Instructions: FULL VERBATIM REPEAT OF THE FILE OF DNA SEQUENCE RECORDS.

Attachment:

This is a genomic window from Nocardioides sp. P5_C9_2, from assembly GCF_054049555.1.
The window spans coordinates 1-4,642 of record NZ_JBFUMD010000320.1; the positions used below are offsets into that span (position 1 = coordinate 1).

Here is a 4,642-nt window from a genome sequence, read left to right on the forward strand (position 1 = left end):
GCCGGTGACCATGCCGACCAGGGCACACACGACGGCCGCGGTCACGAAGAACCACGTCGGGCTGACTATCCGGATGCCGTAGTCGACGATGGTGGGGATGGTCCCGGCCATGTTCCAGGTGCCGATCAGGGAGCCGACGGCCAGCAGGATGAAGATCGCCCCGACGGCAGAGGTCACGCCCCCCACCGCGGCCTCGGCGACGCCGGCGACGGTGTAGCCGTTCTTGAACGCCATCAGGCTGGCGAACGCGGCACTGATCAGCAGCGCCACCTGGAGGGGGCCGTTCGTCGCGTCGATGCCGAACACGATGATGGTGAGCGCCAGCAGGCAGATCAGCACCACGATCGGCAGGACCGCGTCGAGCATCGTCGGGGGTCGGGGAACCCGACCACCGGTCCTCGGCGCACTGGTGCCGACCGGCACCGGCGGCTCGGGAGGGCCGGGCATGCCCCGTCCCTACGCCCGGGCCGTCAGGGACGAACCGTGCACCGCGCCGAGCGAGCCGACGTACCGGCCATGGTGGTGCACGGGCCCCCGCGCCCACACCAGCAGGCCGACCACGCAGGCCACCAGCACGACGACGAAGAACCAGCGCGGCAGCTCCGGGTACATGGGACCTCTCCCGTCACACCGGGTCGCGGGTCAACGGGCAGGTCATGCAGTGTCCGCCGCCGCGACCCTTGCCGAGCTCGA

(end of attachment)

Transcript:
This is a genomic window from Nocardioides sp. P5_C9_2, from assembly GCF_054049555.1.
The window spans coordinates 1-4,642 of record NZ_JBFUMD010000320.1; the positions used below are offsets into that span (position 1 = coordinate 1).

Here is a 4,642-nt window from a genome sequence, read left to right on the forward strand (position 1 = left end):
GCCGGTGACCATGCCGACCAGGGCACACACGACGGCCGCGGTCACGAAGAACCACGTCGGGCTGACTATCCGGATGCCGTAGTCGACGATGGTGGGGATGGTCCCGGCCATGTTCCAGGTGCCGATCAGGGAGCCGACGGCCAGCAGGATGAAGATCGCCCCGACGGCAGAGGTCACGCCCCCCACCGCGGCCTCGGCGACGCCGGCGACGGTGTAGCCGTTCTTGAACGCCATCAGGCTGGCGAACGCGGCACTGATCAGCAGCGCCACCTGGAGGGGGCCGTTCGTCGCGTCGATGCCGAACACGATGATGGTGAGCGCCAGCAGGCAGATCAGCACCACGATCGGCAGGACCGCGTCGAGCATCGTCGGGGGTCGGGGAACCCGACCACCGGTCCTCGGCGCACTGGTGCCGACCGGCACCGGCGGCTCGGGAGGGCCGGGCATGCCCCGTCCCTACGCCCGGGCCGTCAGGGACGAACCGTGCACCGCGCCGAGCGAGCCGACGTACCGGCCATGGTGGTGCACGGGCCCCCGCGCCCACACCAGCAGGCCGACCACGCAGGCCACCAGCACGACGACGAAGAACCAGCGCGGCAGCTCCGGGTACATGGGACCTCTCCCGTCACACCGGGTCGCGGGTCAACGGGCAGGTCATGCAGTGTCCGCCGCCGCGACCCTTGCCGAGCTCGA